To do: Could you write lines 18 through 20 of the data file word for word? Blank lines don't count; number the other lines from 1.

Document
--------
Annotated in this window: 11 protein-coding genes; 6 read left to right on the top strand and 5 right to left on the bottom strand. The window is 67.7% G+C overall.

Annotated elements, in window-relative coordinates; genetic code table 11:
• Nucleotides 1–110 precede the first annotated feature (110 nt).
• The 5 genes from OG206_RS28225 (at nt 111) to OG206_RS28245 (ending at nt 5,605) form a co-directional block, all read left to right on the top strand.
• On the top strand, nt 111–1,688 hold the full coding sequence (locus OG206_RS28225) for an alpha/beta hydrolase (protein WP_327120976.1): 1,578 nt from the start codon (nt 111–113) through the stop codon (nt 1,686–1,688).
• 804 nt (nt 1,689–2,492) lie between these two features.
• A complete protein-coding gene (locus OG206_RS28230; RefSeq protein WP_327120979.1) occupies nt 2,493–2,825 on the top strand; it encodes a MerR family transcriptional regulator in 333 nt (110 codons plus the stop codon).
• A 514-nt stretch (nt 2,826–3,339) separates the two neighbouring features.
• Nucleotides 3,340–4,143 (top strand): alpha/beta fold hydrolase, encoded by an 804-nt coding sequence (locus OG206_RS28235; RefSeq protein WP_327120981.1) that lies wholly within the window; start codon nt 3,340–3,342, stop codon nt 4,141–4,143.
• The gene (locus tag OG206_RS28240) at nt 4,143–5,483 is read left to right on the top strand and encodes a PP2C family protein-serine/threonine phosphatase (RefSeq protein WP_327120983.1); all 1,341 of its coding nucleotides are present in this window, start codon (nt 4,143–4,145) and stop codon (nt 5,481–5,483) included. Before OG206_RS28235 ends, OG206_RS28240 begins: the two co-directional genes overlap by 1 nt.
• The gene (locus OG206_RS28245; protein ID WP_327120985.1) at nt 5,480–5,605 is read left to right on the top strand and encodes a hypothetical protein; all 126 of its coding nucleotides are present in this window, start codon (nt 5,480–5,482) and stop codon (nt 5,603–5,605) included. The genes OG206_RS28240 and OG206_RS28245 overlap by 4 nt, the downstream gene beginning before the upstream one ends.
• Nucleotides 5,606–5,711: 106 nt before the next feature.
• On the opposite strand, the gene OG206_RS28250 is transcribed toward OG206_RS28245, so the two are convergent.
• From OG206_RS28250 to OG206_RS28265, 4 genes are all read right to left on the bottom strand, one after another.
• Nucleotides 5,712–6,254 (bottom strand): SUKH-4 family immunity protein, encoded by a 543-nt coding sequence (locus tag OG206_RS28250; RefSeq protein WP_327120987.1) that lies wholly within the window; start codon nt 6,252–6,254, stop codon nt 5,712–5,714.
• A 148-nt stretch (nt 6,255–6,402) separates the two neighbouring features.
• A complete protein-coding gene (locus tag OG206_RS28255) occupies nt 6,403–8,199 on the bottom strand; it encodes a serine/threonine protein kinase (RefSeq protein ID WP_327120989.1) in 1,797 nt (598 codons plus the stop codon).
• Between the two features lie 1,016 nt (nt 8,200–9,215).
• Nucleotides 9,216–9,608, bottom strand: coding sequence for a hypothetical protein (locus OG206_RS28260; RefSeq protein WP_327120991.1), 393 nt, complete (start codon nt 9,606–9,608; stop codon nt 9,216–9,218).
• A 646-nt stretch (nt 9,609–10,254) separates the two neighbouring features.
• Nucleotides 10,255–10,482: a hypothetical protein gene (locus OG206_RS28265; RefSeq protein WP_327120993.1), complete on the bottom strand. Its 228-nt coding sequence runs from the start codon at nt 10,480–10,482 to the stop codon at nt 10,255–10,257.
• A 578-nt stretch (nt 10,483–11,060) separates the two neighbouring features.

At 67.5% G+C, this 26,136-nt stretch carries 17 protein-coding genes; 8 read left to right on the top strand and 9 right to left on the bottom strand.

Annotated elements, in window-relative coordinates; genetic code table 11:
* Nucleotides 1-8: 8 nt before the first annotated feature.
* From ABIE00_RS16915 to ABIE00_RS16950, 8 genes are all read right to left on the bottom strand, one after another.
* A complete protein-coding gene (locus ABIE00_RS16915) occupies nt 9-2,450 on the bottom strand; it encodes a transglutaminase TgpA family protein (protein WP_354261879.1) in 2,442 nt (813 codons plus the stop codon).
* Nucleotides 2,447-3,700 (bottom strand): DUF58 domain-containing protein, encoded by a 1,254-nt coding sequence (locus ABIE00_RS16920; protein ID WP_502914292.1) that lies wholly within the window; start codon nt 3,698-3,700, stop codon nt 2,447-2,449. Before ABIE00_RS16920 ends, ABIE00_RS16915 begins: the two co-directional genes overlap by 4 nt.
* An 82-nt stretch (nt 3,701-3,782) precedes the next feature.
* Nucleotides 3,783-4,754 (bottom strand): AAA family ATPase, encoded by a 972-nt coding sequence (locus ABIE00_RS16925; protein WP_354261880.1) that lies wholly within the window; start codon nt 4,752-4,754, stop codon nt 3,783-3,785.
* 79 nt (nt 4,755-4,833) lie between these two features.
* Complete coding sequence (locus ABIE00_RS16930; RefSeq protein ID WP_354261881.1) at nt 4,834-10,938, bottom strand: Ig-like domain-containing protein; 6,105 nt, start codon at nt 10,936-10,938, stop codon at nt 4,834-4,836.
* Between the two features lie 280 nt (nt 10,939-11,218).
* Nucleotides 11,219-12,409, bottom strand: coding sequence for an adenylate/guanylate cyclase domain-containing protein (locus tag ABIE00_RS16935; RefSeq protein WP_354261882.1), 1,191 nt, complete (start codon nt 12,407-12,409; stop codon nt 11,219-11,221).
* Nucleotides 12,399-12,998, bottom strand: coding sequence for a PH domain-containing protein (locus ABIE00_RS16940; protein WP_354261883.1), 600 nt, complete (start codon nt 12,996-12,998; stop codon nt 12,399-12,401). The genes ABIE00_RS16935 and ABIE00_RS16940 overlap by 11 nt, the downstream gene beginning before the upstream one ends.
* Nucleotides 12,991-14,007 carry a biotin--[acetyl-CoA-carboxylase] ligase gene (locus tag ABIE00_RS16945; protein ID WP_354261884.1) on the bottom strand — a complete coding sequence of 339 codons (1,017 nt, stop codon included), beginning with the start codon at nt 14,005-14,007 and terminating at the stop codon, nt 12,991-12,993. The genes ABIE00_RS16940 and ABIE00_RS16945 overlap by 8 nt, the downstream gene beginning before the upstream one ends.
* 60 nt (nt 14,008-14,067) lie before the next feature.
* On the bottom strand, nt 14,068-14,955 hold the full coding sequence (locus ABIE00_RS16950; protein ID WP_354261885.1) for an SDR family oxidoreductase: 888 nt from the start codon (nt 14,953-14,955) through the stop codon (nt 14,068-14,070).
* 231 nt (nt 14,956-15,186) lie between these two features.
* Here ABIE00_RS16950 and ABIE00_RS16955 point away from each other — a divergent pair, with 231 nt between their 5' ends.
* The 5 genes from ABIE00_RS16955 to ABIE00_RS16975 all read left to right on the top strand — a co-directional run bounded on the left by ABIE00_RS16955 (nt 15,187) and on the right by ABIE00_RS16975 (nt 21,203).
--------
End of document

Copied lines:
• Between the two features lie 1,016 nt (nt 8,200–9,215).
• Nucleotides 9,216–9,608, bottom strand: coding sequence for a hypothetical protein (locus OG206_RS28260; RefSeq protein WP_327120991.1), 393 nt, complete (start codon nt 9,606–9,608; stop codon nt 9,216–9,218).
• A 646-nt stretch (nt 9,609–10,254) separates the two neighbouring features.